Client briefing: flood insurance
After much protracted discussion over the past year or so on the subject of flood insurance, the outcome is that the government and UK insurers have agreed to develop a not-for-profit flood fund in the form of a mutual reinsurance company (Flood Re). It is designed to last for 25 years and effectively has two key principles: (1) it will limit the amount that high-risk households have to pay its insurer members for the flood component of their home insurance (the maximum amount that a home owner will have to pay for the flood component of their home insurance will be capped by reference to the council tax band within which the property falls, so that owners of smaller homes will not have to pay as much for flood insurance as those in larger homes); and (2) the flood component of the premium will provide a fund to reinsure all floods up to a ‘once in 200 years’ event, i.e. 99.5 per cent of floods. The homeowner will buy home insurance as usual and the insurer can decide whether to cede the policy to Flood Re. In a situation where the homeowner makes a flood claim on a policy that has been ceded to Flood Re, the insurer will pay the claim directly and be reimbursed by Flood Re. On the government’s current estimation, it is expected that around 500,000 high-risk households would benefit from this scheme.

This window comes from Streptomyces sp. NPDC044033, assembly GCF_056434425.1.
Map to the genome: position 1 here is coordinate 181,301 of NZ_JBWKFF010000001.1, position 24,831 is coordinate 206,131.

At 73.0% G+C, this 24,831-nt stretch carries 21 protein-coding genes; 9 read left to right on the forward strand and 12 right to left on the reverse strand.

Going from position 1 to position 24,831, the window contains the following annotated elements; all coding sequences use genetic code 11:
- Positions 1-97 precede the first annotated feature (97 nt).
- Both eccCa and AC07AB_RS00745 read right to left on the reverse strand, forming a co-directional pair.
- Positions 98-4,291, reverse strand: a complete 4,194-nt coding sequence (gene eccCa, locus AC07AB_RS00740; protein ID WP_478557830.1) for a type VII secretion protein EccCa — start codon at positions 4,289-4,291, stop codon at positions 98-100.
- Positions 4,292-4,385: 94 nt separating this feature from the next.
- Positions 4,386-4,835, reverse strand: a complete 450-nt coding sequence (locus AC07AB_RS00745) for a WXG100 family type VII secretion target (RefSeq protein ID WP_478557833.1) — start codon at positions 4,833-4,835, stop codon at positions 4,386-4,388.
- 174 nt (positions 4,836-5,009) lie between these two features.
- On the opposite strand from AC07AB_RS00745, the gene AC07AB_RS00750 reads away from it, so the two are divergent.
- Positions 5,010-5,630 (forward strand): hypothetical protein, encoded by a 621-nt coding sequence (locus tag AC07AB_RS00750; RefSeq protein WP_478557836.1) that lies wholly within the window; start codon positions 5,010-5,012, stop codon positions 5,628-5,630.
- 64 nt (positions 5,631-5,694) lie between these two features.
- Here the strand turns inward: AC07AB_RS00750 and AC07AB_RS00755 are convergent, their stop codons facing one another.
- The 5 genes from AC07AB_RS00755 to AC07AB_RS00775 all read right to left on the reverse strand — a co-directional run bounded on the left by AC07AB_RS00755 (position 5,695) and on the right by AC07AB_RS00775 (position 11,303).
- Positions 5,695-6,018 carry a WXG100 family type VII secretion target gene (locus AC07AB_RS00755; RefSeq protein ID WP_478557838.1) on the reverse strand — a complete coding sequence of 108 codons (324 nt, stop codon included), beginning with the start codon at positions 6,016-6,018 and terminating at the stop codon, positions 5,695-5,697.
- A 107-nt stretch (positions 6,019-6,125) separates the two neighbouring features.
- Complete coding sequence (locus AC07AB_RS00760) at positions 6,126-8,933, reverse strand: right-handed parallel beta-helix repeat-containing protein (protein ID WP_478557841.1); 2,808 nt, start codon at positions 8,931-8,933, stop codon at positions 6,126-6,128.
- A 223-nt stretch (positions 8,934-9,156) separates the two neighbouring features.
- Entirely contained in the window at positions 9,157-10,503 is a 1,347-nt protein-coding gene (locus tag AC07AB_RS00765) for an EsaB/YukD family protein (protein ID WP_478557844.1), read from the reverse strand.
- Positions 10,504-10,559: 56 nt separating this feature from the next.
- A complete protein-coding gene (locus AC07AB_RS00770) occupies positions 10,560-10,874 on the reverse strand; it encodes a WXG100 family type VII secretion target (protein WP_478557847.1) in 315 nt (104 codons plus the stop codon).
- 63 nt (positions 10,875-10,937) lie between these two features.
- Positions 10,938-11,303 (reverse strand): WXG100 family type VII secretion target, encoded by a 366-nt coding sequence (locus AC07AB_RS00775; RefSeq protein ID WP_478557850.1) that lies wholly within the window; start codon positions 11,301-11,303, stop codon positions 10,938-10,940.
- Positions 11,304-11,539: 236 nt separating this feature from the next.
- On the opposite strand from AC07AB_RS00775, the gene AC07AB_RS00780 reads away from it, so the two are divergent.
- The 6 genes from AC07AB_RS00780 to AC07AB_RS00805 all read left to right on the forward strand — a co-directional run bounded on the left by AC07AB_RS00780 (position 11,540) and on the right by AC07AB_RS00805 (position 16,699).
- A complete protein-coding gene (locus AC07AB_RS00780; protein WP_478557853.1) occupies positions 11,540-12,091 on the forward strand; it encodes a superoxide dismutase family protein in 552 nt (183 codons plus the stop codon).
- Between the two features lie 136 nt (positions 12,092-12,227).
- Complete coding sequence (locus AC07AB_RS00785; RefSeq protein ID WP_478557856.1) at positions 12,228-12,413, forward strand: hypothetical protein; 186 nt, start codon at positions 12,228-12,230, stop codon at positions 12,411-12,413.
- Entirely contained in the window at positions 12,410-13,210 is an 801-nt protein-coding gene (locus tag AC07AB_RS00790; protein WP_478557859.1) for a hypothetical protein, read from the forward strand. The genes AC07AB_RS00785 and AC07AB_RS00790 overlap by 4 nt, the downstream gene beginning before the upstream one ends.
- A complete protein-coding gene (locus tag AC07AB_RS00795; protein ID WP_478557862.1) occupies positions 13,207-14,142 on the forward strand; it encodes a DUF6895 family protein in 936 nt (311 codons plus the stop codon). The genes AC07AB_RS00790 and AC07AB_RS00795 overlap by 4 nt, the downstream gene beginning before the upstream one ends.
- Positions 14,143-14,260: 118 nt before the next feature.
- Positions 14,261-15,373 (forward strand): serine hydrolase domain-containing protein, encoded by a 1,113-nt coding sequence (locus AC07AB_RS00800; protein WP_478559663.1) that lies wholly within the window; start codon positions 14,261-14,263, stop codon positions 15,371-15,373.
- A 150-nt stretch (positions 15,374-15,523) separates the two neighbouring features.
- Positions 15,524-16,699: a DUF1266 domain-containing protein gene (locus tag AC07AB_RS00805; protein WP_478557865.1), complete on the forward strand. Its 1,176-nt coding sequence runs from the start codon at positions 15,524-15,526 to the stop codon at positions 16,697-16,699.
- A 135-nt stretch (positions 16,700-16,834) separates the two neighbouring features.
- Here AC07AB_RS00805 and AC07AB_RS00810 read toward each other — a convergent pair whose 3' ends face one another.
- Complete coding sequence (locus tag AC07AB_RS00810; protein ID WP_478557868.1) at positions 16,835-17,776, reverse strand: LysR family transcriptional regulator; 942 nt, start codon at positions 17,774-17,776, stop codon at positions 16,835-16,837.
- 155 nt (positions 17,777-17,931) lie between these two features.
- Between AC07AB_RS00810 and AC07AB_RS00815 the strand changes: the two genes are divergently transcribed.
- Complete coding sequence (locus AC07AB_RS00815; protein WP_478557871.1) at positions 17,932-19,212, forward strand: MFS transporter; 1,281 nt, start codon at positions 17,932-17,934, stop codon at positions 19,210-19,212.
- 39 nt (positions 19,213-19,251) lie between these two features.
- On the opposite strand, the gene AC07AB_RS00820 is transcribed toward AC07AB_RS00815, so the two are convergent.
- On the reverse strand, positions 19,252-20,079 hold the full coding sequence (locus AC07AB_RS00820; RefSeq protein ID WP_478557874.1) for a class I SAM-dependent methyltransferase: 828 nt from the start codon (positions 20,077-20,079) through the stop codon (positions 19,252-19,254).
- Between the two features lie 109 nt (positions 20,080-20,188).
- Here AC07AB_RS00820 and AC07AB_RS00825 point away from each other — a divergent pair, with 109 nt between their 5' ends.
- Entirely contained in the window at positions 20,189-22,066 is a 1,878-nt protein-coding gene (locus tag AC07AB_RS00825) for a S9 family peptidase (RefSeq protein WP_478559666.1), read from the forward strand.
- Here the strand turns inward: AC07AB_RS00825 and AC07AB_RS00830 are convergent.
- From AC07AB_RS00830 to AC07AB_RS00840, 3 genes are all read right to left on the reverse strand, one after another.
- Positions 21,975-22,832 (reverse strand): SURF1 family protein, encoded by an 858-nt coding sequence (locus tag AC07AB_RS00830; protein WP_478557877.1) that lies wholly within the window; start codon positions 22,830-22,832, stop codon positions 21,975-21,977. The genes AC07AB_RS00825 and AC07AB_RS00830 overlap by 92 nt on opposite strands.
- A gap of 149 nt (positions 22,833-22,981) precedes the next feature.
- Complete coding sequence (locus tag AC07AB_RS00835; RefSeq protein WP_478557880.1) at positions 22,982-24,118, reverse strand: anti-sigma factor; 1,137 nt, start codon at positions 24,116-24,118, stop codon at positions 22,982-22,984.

In June 2013, the government and ABI agreed a memorandum of understanding (MoU) on how to develop Flood Re. According to the ABI press release at the time, the key aspects of Flood Re are: premiums for the flood risk will be calculated based on council tax banding up to a maximum limit depending on the band; Flood Re would charge member firms (insurers) an annual charge of £180m, which equates to a levy of £10.50 on annual household premiums and represents the estimated level of cross subsidy that already exists between lower and higher flood risk premiums; and Flood Re will be designed to fully deal with at least 99.5 per cent of years. Even in the worst half a percent of years, Flood Re will cover losses up to those expected in a one-in-200 year — a year six times worse than 2007…
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